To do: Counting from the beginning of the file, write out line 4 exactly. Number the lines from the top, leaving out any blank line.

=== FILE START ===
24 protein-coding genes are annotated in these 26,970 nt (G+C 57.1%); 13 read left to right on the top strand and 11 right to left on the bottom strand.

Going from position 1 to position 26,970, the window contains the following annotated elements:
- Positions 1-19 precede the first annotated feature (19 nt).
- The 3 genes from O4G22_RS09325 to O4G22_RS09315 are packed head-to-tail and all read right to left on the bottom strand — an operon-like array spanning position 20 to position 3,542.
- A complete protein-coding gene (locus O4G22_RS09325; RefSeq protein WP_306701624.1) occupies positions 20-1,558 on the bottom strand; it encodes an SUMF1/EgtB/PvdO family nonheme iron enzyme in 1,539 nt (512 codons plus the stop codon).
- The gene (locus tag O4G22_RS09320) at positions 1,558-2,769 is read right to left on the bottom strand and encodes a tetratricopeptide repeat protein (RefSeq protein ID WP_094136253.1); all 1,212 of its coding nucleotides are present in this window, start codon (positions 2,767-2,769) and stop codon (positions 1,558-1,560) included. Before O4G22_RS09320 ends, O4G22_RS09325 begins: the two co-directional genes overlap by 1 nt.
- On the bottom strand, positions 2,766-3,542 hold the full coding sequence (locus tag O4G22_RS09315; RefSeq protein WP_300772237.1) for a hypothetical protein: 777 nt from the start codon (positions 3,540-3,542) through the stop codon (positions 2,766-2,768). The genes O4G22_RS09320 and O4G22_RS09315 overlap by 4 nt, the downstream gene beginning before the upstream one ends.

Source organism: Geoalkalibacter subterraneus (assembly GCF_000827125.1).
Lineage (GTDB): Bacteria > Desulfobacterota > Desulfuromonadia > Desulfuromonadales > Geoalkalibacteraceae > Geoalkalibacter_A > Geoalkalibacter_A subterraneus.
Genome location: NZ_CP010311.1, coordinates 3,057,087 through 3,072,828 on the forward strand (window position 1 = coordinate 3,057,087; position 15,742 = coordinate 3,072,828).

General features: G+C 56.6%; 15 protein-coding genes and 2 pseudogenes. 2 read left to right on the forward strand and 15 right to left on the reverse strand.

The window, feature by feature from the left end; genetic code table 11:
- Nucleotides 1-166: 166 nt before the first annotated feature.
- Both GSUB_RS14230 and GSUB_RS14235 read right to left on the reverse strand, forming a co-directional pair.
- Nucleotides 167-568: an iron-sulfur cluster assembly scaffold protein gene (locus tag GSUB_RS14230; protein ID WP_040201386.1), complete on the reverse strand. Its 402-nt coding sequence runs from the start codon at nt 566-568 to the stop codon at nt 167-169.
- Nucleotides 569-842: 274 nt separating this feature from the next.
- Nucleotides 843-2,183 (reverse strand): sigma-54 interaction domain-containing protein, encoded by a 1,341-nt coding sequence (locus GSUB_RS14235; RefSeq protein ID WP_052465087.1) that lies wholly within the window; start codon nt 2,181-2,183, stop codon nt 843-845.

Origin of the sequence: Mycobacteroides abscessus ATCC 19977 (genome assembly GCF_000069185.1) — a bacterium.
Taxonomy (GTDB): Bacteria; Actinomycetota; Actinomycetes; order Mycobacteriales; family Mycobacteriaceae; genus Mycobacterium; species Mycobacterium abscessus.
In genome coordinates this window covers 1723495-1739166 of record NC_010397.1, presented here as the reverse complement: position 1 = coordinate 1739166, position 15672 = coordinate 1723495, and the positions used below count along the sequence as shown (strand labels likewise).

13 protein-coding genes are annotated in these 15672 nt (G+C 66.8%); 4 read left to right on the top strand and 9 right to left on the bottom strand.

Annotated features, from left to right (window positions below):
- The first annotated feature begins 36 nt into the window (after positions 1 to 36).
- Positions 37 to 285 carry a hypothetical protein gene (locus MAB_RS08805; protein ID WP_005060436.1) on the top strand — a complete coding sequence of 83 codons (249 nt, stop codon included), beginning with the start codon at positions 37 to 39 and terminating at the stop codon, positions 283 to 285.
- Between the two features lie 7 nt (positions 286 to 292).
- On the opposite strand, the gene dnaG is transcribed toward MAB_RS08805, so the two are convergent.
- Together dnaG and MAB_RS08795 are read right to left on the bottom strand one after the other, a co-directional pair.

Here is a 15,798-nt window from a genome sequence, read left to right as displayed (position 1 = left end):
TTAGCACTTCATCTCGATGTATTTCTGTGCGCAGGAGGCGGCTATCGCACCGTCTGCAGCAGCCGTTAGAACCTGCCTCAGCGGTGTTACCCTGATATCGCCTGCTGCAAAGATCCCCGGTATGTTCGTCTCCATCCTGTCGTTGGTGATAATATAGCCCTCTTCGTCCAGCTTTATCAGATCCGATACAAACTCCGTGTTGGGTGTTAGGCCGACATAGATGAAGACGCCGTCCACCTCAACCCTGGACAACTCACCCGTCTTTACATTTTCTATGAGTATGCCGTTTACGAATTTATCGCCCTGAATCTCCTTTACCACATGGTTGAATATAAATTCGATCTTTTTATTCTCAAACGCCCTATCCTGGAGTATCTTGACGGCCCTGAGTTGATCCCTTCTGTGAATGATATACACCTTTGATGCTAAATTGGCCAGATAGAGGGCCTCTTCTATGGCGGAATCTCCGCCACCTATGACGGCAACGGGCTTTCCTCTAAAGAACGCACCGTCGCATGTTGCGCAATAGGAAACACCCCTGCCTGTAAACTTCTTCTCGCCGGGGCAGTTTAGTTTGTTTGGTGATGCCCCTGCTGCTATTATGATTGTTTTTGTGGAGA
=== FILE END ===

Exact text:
- The 3 genes from O4G22_RS09325 to O4G22_RS09315 are packed head-to-tail and all read right to left on the bottom strand — an operon-like array spanning position 20 to position 3,542.